But what about philanthropic initiatives? It’s just a way for some of America’s wealthiest families to legitimize their largesse in the eyes of society, argues Rob Reich, a Stanford political science professor who identifies the philanthropic gestures of the super-rich as an “exercise in reputational laundering to build an aura of altruistic welfare and distract people from dealing with the source of the money. According to tax laws, US donors can deduct charitable donations up to 60% of their income taxable, but to reap the rewards you have to itemize them. Yet only about 13% of taxpayers itemize, and most of them are in the highest percentage of employees. The higher the tax bracket, the larger your grant. While large donations seem impressive, they ultimately cost the rest of us money while the rich ga more and more theirs.

Towards the end of Jackpot, Mechanic looks specifically at the wealth held by minority actors. Although he limits his analysis to black Americans and women, the statistics are concerning. Middle-class assets tend to be focused on homeownership, but looking at census data, redlining has taken its toll, as “white property is now around 76% versus 47% for black Americans, and this data does not take into account the value of these houses. What’s more, research shows that in almost every state, black and Latino neighborhoods pay 10 to 13 percent more in property taxes for the same level of utilities. Finally, according to Wealth-X, “we should have at least 105 black billionaires. We have seven, ”Mechanic notes.

Are we going to women? “Not only are women more likely than men to be poor, they are much less likely to be very wealthy,” Mechanic writes. Looking in particular at the world of finance, “a tiny 3% of the total assets held by US hedge funds launched from 2013 to 2017 were managed by companies run by women – there were more funds started by men. named David only by women “. It’s not just that the most lucrative industries like tech, crypto, and blockchain are dominated by bro culture. The brothers claim that women are just more risk averse, but what about the fact that these industries typically create harsh environments for women depending on the corporate culture?

Like Jackpot progresses, the fun at the ridiculous way people spend their money turns into deep discontent. Why are we letting them get away with it? How to compete with the attraction of the unattainable which allows this system of inequalities to last most of the time without control? Mechanic argues that our desire to get rich isn’t the problem – it’s the “uniquely American notion that anyone can be successful with courage and intelligence and hard work, [leading] we not only tolerate mind-boggling economic injustice, but support the kinds of policies that produced this mess in the first place. Our overwhelming optimism is rooted in stories like the Horatio Alger Jr. Ragged cock, the story of an impoverished shoe shiner who becomes a member of the upper middle class thanks to his dynamism, and James Truslow Adams’ conception of the Golden American Dream. If we all keep the belief that if we run a little faster, work a little harder, play the actions a little smarter, we will live in the seaside mansion, we will never bring the super rich back home. Earth.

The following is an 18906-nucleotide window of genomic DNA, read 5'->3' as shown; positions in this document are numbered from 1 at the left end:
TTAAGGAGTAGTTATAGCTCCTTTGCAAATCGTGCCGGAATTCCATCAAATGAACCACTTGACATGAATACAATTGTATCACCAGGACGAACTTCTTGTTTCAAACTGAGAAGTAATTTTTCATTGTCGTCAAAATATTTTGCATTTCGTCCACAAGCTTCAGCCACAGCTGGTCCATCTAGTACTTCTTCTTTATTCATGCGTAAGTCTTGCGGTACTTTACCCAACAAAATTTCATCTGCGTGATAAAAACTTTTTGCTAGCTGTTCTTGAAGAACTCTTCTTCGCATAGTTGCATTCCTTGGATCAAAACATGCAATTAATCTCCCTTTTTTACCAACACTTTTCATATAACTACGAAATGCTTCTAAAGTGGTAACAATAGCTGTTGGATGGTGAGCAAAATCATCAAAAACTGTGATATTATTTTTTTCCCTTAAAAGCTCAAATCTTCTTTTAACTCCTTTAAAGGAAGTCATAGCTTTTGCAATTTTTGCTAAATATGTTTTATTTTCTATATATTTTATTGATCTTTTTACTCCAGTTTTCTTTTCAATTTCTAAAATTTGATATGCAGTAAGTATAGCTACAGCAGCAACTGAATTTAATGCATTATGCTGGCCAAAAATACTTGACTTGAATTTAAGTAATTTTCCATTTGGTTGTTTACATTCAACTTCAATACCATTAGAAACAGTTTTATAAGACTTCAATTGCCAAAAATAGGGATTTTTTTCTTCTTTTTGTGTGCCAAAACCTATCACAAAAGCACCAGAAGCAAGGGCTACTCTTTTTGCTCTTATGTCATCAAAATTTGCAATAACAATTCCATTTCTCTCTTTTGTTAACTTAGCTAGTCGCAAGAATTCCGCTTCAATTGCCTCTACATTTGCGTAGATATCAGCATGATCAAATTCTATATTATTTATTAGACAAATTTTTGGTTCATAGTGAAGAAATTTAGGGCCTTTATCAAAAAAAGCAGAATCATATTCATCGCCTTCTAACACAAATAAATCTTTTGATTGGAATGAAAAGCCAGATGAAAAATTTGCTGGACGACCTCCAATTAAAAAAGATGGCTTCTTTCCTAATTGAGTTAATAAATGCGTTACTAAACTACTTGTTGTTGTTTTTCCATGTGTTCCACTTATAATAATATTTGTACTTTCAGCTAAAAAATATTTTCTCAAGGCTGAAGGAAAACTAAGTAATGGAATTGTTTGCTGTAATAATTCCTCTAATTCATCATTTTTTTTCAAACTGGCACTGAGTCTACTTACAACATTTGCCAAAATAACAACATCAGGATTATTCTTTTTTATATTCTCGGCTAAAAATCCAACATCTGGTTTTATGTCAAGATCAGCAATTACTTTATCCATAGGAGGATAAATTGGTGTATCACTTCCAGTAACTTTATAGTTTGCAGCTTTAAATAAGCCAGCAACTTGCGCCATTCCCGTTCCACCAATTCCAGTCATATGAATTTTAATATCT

In the end, Mechanic takes an optimistic stance, if only on everyone’s best intentions: “No CEO, investor or rich person wakes up in the morning, looks in the mirror and says : ‘Today I want to go out and create more inequality in America.’ And yet, all too often, this is exactly what happens. Mechanic recognizes that our fantasy of collective wealth has always been with us – from the early settlers of the Virginia Company to graduate students who left for Wall Street with finance degrees in hand – and we’d be hard-pressed to shake it off. Still, there is no better time than now to give it a try.

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Lauren Sarazen is a freelance writer who lives in Paris, France. His words appeared in The Washington Post, VICE, She, and Air mail, among others.